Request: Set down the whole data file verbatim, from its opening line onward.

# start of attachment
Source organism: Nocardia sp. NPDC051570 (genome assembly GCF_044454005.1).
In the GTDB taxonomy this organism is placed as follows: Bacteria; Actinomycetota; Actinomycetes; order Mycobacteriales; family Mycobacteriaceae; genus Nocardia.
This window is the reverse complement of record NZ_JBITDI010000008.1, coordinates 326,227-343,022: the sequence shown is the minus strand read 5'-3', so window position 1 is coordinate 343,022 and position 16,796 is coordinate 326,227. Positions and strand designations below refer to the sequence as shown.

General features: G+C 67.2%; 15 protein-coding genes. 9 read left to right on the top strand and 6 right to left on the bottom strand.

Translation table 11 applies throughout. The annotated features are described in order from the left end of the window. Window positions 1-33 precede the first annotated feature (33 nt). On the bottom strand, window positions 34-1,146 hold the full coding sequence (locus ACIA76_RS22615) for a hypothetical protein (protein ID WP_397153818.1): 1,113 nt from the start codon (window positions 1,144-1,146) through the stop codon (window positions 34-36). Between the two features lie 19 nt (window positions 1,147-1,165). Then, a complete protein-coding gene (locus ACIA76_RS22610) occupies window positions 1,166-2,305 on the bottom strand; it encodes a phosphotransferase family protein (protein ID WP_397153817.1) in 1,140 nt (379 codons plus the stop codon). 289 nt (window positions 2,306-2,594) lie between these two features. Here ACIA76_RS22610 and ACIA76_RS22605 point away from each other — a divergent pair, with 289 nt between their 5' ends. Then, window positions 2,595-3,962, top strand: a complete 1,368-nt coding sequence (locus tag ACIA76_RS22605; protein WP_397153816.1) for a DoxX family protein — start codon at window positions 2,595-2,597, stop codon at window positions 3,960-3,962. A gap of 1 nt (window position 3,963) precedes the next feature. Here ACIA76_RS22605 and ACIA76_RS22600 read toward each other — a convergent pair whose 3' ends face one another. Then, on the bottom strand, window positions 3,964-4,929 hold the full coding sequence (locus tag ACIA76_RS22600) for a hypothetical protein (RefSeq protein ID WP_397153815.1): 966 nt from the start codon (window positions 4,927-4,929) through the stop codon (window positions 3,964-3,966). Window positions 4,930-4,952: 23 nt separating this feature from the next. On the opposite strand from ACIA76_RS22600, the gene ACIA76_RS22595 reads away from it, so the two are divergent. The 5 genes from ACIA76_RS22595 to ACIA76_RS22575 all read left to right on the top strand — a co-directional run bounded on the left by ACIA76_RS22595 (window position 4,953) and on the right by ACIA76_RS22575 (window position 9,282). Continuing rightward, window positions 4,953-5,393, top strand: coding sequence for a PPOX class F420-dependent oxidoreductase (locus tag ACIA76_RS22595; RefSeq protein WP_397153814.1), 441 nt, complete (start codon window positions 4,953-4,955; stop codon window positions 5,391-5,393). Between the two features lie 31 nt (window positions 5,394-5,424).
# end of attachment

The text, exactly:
Source organism: Nocardia sp. NPDC051570 (genome assembly GCF_044454005.1).
In the GTDB taxonomy this organism is placed as follows: Bacteria; Actinomycetota; Actinomycetes; order Mycobacteriales; family Mycobacteriaceae; genus Nocardia.
This window is the reverse complement of record NZ_JBITDI010000008.1, coordinates 326,227-343,022: the sequence shown is the minus strand read 5'-3', so window position 1 is coordinate 343,022 and position 16,796 is coordinate 326,227. Positions and strand designations below refer to the sequence as shown.

General features: G+C 67.2%; 15 protein-coding genes. 9 read left to right on the top strand and 6 right to left on the bottom strand.

Translation table 11 applies throughout. The annotated features are described in order from the left end of the window. Window positions 1-33 precede the first annotated feature (33 nt). On the bottom strand, window positions 34-1,146 hold the full coding sequence (locus ACIA76_RS22615) for a hypothetical protein (protein ID WP_397153818.1): 1,113 nt from the start codon (window positions 1,144-1,146) through the stop codon (window positions 34-36). Between the two features lie 19 nt (window positions 1,147-1,165). Then, a complete protein-coding gene (locus ACIA76_RS22610) occupies window positions 1,166-2,305 on the bottom strand; it encodes a phosphotransferase family protein (protein ID WP_397153817.1) in 1,140 nt (379 codons plus the stop codon). 289 nt (window positions 2,306-2,594) lie between these two features. Here ACIA76_RS22610 and ACIA76_RS22605 point away from each other — a divergent pair, with 289 nt between their 5' ends. Then, window positions 2,595-3,962, top strand: a complete 1,368-nt coding sequence (locus tag ACIA76_RS22605; protein WP_397153816.1) for a DoxX family protein — start codon at window positions 2,595-2,597, stop codon at window positions 3,960-3,962. A gap of 1 nt (window position 3,963) precedes the next feature. Here ACIA76_RS22605 and ACIA76_RS22600 read toward each other — a convergent pair whose 3' ends face one another. Then, on the bottom strand, window positions 3,964-4,929 hold the full coding sequence (locus tag ACIA76_RS22600) for a hypothetical protein (RefSeq protein ID WP_397153815.1): 966 nt from the start codon (window positions 4,927-4,929) through the stop codon (window positions 3,964-3,966). Window positions 4,930-4,952: 23 nt separating this feature from the next. On the opposite strand from ACIA76_RS22600, the gene ACIA76_RS22595 reads away from it, so the two are divergent. The 5 genes from ACIA76_RS22595 to ACIA76_RS22575 all read left to right on the top strand — a co-directional run bounded on the left by ACIA76_RS22595 (window position 4,953) and on the right by ACIA76_RS22575 (window position 9,282). Continuing rightward, window positions 4,953-5,393, top strand: coding sequence for a PPOX class F420-dependent oxidoreductase (locus tag ACIA76_RS22595; RefSeq protein WP_397153814.1), 441 nt, complete (start codon window positions 4,953-4,955; stop codon window positions 5,391-5,393). Between the two features lie 31 nt (window positions 5,394-5,424).